Artifacts discovered at Bayly property
CAMBRIDGE — Archaeologists from the Maryland Department of Transportation State Highway Administration shared findings from a two-week dig Thursday, Sept. 20, unearthing artifacts from the mid-1800s at one of the oldest properties in Cambridge.
The Bayly House, at 207 High St., is estimated to have been built in the 1740s in Annapolis. The house then was brought by barge to Cambridge, to where it now sits along the Harriet Tubman Underground Railroad Byway.
The use of a small dwelling behind the property has long been unknown, although theorized to be a former slave cabin.
Julie Schablitsky, chief archaeologist with the State Highway Administration,
said while the group has uncovered ceramics, bones and a litany of other artifacts, there are unanswered questions about the cabin. Slabs of brick underneath the frame of the cabin in different arrangements could tell archaeologists about the original structure and whether it was rebuilt, she said.
“We’ve been asked to determine whether or not this was a slave cabin. I think the question we want to answer is: Was this a home?” Schablitsky said. “It was. It was an AfricanAmerican home for people who served the Baylys until about 1900.”
While the team has found hundreds of artifacts during the past two weeks, one of the oldest items identified is a piece of blue china, estimated to date to 1830. Another artifact — a medicine bottle believed to be a carminative — dates back to the 1840s. Both items are chiefly preserved, she said.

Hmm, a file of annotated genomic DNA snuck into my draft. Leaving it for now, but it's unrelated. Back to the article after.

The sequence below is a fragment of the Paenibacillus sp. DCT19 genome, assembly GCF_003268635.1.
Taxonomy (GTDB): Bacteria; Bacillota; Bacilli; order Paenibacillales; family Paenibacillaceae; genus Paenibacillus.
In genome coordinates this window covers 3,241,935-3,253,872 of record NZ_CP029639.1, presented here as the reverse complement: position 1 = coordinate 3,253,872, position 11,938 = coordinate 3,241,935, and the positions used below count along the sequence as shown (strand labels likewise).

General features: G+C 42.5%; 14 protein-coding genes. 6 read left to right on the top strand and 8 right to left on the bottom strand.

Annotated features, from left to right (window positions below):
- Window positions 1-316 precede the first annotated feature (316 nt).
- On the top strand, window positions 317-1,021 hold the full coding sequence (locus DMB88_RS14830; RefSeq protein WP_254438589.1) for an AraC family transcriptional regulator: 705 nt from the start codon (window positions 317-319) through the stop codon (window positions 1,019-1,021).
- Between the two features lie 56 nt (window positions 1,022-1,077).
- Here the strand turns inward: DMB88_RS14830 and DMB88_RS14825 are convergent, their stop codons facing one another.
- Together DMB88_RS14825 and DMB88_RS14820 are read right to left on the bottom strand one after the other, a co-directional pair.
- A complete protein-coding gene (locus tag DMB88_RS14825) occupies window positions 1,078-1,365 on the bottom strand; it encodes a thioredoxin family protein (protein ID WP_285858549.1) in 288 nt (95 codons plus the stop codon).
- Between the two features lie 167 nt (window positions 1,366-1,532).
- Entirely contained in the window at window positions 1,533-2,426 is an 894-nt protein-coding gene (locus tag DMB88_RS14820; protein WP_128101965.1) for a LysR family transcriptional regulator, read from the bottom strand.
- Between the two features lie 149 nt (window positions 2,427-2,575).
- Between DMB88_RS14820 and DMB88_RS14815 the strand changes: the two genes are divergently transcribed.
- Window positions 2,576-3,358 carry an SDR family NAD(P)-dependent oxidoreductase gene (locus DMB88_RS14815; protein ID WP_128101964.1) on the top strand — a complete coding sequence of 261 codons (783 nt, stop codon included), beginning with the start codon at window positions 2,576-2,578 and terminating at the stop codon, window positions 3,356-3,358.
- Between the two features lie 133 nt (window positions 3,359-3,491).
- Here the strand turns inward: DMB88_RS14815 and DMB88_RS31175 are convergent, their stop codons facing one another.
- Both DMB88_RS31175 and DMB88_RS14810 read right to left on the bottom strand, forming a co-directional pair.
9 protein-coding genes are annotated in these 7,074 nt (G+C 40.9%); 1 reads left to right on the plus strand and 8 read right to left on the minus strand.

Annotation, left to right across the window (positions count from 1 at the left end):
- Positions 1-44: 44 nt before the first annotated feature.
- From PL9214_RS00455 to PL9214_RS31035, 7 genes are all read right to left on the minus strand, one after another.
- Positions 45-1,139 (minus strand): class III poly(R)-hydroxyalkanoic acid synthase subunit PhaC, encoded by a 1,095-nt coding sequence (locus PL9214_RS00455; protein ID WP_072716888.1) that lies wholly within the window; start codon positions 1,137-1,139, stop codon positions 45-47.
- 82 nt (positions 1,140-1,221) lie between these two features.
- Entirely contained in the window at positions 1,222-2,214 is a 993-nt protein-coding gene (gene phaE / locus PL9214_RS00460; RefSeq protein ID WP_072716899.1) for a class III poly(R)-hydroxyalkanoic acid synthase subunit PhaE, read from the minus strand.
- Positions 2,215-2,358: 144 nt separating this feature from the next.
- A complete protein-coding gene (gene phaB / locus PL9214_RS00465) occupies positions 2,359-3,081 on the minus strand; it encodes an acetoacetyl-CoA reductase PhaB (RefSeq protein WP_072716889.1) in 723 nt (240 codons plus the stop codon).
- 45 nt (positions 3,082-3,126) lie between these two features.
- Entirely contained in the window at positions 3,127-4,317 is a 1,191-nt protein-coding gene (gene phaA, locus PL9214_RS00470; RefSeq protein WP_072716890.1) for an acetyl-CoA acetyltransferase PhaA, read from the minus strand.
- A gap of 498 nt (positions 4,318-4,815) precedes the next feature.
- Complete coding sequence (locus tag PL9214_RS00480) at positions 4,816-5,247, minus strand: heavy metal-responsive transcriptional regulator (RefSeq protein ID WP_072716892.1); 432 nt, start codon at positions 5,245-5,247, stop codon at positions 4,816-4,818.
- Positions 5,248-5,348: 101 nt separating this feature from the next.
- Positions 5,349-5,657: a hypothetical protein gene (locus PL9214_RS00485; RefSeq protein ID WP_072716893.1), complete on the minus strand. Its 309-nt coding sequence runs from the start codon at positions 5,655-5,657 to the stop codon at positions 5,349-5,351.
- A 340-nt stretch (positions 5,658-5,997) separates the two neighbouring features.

“When this building was closed off as a home around 1900, then secondarily used as an out building or some kind of shed, everything under the floor boards is exactly how it was in the 1900s, 1890s, when it was used as a home,” Schablitsky said.
Local historian Herschel Johnson said his main focus while researching the property has been the names of enslaved individuals who lived there. Johnson said according to the 1870 census, six people lived on the property, not including the Baylys, which are listed as “domestic ser vants.”
“Louise Young stayed with this family for years; I think she was listed in the will of Dr. Alexander Bayly,” Johnson said. “They listed these people as domestic servants ... Even though it’s cleaned up, they were enslaved people.”
Before and after the event, ninth-grade students from Cambridge-South Dorchester High School assisted archaeologists digging, cleaning and exploring the site. Students rotated between four stations listening to a lecture by Johnson and searching for artifacts on different parts of the property.
Archaeologist Ryun Papson said the team digs at each site in increments of 1/10th feet, so they can document where items are found as accurately as possible. Other tools the team use include large sifting screens and metal trowels, which are used to scrape layers of dirt with precision.
“It’s important to document how everything is laid out, especially for enslaved people, because sometimes this is the only record you have of them,” Papson said.
Local historian Herschel Johnson speaks to students and other attendees Thursday, discussing the history of individuals who lived in the slave cabin.
Cambridge-South Dorchester High School students rinse artifacts Thursday, at one of four interactive stations. Students also assisted digging, sifting dirt and identifying artifacts.
Ryun Papson, right, explains the digging process within the slave cabin to a Cambridge-South Dorchester High School student, Thursday.
Julie Schablitsky holds a medicine bottle, believed to be a carminative, which was discovered during the two week excavation.